TOP: Serenbe Playhouse’s 2018 staging of “Titanic” took place on a ship that sank nightly. Photo: BreeAnne Clowdus

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SERENBE PLAYHOUSE turns 10 in 2019, and founder/artistic director Brian Clowdus has planned a season that speaks to the past, present and future of America. “I look forward to celebrating with stories that examine our similarities rather than our differences,” he said in a statement.

Brian Clowdus

All Serenbe shows are site-specific, immersive and take place outdoors. Clowdus and team have staged Titanic on a ship that sank nightly in a lake, for instance, Carousel amid a full-fledged carnival and Miss Saigon with a genuine Vietnam-era helicopter that took flight during the fall of Saigon.

No casting has been announced and no directors have been named for the 2019 lineup.

The six-show season begins in March and features three full-scale musicals as well as a world premiere and its holiday shows, usually at Halloween and Christmas. Season tickets go on sale Nov. 26 HERE or at 770.463.1110. Single tickets go on sale later. Serenbe is in Chattahoochee Falls, about 25 miles west of Hartsfield-Jackson Atlanta International Airport. Here’s a closer look at the season.

Shenandoah. MARCH 13-APRIL 7. The 1974 musical, set during the American Civil War, tells the story of the Anderson family’s struggles, heartbreak and hope amid tragedy. The Broadway original was nominated for six Tony awards, including best musical, and won two — best actor/musical for John Cullum and best book. The Serenbe production will be staged alongside a Civil War re-enactment.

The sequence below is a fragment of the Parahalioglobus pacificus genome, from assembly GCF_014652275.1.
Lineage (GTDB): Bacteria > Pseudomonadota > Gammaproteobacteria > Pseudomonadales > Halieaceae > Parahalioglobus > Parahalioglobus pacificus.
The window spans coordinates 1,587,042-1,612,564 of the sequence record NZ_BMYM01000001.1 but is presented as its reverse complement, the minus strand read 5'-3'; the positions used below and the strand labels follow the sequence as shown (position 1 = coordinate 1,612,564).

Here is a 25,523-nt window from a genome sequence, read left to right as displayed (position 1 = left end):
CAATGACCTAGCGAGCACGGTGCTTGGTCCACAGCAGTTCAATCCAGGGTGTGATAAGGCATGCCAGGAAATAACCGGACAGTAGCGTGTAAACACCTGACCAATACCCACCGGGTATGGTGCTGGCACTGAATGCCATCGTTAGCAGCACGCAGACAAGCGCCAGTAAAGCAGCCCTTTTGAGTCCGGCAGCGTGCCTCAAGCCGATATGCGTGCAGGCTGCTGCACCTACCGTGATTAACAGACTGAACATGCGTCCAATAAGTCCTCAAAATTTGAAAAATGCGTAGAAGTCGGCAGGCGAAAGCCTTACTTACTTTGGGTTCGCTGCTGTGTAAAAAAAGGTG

Ragtime. MAY 8-JUNE 89. One of the finest American musicals ever created. Arguably. It’s based on the 1975 E.L. Doctorow novel of the same name and tells the diverse stories of African-Americans (especially Coalhouse Walker Jr. and his sweetheart, Sarah); Jewish immigrants (Tateh and his  daughter); and the elite upper-class (through the characters of Father, Mother and Younger Brother). Real-life characters — Harry Houdini, Henry Ford, Booker T. Washington and anarchist Emma Goldman — are mixed in. Ragtime was nominated for 14 Tony awards in 1998, winning four — book by Terrence McNally, original score by Lynn Ahrens and Stephen Flaherty, featured actress for Audra McDonald (Sarah) and orchestrations by William David Brohn.

Pocahontas. JUNE 13-AUG. 4. A world premiere adaptation from Kara Morrison, a Native American playwright. Pocahontas will await you in the forest to tell a tale of her beautiful, beloved homeland.

Hair. JULY 3-AUG 18. Subtitled The American Tribal Love-Rock Musical. Serenbe revives the show it first staged in a meadow in 2013 to help mark the 50th anniversary of Woodstock, the three-day peace and music festival in Bethel, N.Y., in 1969. Hair, the first true rock musical, tells the story of the “tribe,” a group of politically active, long-haired hippies living a bohemian life and fighting against conscription in the Vietnam War. They struggle to balance their lives, loves and the sexual revolution with their anti-war sentiment, their parents and society. Hair opened off-Broadway in 1967, on Broadway in 1968 and has been revived four times, most recently in 2011. It earned 10 Tony Award nominations and was named best musical revival in 2009.

About Kathy Janich

Kathy Janich, Encore Atlanta’s editor, is a longtime arts journalist who has been seeing, working in or writing about the performing arts for most of her life. She's a member of the Theatre Communications Group, the Literary Managers and Dramaturgs of the Americas, Americans for the Arts and the National Arts Marketing Project. Full disclosure: She’s also an artistic associate at Synchronicity Theatre.

View all posts by Kathy Janich